Navy Dads

To me the worst case scenario just occurred:

My son, who is a sophomore in college made the decision to join the Navy.  I support it as he is struggling to pay for college and worrying about no jobs when he gets out. ASVAB score of 93. Recruiter has been pushing nuke, while my son was wanting IS.

After researching this forum and other resources we went in with the strategy of either signing for a job you want or going back to college in the fall. NO going in without a job.

He gets to MEPS, goes through the processing and gets to the career selection portion and they give him nuke and a number of other jobs he wasn't interested in.  They told him IS wasn't available (perfectly understandable) and to pick one of the others.  He initially said he wasn't interested in going any further and would rather leave than sign up for a job he wasn't interested in.  They took him to the top guy and he tore him up for a bit and told him my son was wasting his time and to make a decision.  So they parked him for a couple hours and someone (obviously the "good cop") came by and said enlisting as a seaman wasn't so bad and that as soon as he got in he could strike for the position he wanted.  They told him in the mean time they would keep checking for the IS slot and if it came up would get him in if possible, so he signed on as a Seaman (SN.)

Needless to say when he got home I couldn't even look at him.  Not that I was angry with him, but that they got over on him.  We met with the recruiter, who was calling ME sir by the time I was finished, and he suggested my son go ahead and take the nuke test as going nuke was the only way to change his contract.  I told him that the other way was for us to just cancel it and that we were willing to do so to avoid him going in as SN.  I know the Navy needs paint scrapers, but this guy is an absolute waste if they have him coiling ropes on the deck.

His whole goal with the Navy was to leverage his time inservice to his country with a job that would translate to a real world job/experience that he could use.  He doesn't have to go in and doesn't feel it is a good investment of these years of his life working food service.

VERY IMPORTANT to note that I am not a helicopter parent trying to run his life.  He made this decision on his own and I respect that.  He is a strong minded, independent young man who charts his own course.  I have just jumped in to do the research so I can help him navigate these murky recruiting waters because I know a number of military guys and they all talk about how their recruiter got over on them or did something dishonest to help them enlist.  One guy we talked to today had the same experience as my son (20 years ago) and ended up scraping paint.  He said my job every day was either scraping paint or laying paint.  Not the best way to go in my book.

The point of this whole thing IS: is a SN a dead end for him, or should he push through because good things happen to those who trust in the system.  Would you send a boy, who can do anything with his life that he chooses, in as an SN and hope someone sees his true value and gives him a real job?  Am I overreacting?  Is it any of my business?  Help!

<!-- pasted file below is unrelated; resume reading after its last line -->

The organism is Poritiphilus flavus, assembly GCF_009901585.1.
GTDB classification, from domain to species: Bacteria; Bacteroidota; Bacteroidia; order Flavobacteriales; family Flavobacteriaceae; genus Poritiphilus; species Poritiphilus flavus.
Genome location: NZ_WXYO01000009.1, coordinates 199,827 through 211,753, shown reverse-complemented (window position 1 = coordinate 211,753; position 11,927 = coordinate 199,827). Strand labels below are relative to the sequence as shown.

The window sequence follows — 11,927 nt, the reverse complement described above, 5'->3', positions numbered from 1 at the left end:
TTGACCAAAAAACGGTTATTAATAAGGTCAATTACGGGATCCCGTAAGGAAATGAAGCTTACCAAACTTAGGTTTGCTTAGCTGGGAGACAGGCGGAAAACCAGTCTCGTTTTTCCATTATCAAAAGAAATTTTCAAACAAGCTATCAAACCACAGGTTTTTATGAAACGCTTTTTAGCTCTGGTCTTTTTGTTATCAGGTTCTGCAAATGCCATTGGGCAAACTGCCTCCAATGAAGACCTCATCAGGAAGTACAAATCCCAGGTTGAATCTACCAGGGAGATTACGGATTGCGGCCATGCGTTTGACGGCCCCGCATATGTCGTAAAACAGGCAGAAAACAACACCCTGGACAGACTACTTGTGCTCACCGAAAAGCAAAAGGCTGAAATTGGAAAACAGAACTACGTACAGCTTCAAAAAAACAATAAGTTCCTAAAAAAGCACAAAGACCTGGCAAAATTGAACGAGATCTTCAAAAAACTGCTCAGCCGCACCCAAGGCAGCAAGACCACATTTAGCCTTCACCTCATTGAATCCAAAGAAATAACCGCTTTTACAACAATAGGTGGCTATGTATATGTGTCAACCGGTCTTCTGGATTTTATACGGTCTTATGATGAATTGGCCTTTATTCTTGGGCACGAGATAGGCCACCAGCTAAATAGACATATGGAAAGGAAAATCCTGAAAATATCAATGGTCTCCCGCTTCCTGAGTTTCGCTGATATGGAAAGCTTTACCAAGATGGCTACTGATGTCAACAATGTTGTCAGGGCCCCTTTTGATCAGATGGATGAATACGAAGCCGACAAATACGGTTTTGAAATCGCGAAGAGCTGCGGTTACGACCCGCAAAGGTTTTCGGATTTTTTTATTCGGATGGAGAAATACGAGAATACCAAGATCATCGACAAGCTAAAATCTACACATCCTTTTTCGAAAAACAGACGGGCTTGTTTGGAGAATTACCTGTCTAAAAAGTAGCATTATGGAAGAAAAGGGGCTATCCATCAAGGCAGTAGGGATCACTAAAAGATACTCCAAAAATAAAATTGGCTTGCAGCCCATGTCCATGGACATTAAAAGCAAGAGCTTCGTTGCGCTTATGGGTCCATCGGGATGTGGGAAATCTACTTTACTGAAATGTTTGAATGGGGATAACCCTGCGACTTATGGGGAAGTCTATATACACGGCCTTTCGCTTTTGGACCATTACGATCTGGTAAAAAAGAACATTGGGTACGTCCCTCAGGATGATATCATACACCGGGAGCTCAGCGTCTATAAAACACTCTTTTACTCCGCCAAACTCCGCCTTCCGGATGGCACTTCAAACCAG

John JBARH Homrighausen

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his future is up to him...there are no dead end ratings and where he ends up will be up to the dedication and hard work he puts into this.  No one will "give" him a job--- he'll have to push and work for it.

Strike as soon as he gets in? I don't think that is how it works. They have to be in for some time before they strike. 

Perhaps you should encourage him to be a bit more flexible. His rating doesn't have to directly relate to a civilian goal to be valuable, and it is hard to anticipate how experience will change his outlook. Too, it is pretty common to sign up at MEPS and then reclassify while in DEP. Have him go through the rating sheets and see what he could live with. I would think a recruiter wouldn't want a Class I recruit going in undes, so should be pretty willing to do a change, especially if your son is a good kid who stays out of trouble. Of course he'd really like to sign up a nuke because they get bonuses for that, but your son shouldn't do nuke unless he really is motivated to.

Here's something that concerns me, though. You said the recruiter said "going nuke was the only way to change his contract". Well, no it isn't. There is some paperwork called a DAR, I think it stands for Dep Action Request. They can request all sorts of things, but it is work for the recruiter and they have to stay on it. Maybe he meant that Nuke was the only way that he was sure the DAR would go through (before the ship date). Sometimes the recruiters say things that are strictly true but in a way that you are likely to hear what they want you to hear. They aren't suppose to lie. The manual for recruiters is online. Look for COMNAVCRUITCOM INSTRUCTION 1130.8J. It is kind of interesting. One item in it is the long list of reasons for requesting exit from DEP, and the standing order that all such requests are to be approved.